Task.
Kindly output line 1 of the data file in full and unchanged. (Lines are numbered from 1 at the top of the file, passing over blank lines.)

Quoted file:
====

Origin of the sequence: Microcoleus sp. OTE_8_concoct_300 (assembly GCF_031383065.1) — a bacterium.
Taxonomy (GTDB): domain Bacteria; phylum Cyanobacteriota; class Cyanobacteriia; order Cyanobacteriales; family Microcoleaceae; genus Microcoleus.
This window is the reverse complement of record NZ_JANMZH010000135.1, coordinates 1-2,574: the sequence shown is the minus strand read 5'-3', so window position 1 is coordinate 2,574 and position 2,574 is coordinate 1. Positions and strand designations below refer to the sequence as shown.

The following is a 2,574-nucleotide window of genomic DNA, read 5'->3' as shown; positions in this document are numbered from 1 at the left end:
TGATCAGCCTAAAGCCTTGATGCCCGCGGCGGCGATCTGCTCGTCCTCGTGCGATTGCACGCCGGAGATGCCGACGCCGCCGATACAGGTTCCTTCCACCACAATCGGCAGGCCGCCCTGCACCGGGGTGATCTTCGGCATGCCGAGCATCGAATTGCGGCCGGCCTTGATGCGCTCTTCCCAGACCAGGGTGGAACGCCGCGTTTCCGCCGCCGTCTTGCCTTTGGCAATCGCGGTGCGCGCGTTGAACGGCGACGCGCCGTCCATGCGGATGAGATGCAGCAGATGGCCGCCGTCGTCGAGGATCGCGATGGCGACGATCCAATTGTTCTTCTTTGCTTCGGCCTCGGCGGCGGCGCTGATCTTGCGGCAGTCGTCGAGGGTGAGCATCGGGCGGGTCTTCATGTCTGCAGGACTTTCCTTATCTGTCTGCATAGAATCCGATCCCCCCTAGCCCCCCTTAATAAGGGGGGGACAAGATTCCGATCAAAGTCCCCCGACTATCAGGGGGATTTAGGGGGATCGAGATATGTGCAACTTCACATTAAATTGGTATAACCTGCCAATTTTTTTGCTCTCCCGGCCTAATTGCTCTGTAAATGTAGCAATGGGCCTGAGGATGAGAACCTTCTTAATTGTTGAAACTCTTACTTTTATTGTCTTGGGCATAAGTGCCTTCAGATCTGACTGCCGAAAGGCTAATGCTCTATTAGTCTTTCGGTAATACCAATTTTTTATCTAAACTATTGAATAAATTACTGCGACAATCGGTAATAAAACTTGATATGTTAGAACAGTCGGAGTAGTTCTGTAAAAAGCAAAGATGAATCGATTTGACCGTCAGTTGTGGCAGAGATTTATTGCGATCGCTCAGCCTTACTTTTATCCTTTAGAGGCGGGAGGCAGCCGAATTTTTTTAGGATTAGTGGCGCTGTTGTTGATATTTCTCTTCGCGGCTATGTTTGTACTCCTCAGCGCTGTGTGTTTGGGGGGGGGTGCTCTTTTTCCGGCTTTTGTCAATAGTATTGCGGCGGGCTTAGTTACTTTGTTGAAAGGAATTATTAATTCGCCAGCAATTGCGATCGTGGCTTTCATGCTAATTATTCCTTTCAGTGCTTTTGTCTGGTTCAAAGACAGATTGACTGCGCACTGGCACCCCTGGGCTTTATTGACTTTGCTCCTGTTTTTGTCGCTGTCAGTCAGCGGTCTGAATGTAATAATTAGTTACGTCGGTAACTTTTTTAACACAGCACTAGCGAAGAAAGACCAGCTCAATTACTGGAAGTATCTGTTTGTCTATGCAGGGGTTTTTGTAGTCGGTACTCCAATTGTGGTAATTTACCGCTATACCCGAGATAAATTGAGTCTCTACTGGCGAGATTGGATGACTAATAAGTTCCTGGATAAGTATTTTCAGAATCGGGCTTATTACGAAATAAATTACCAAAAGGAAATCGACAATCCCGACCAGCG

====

Origin of the sequence: Microcoleus sp. OTE_8_concoct_300 (assembly GCF_031383065.1) — a bacterium.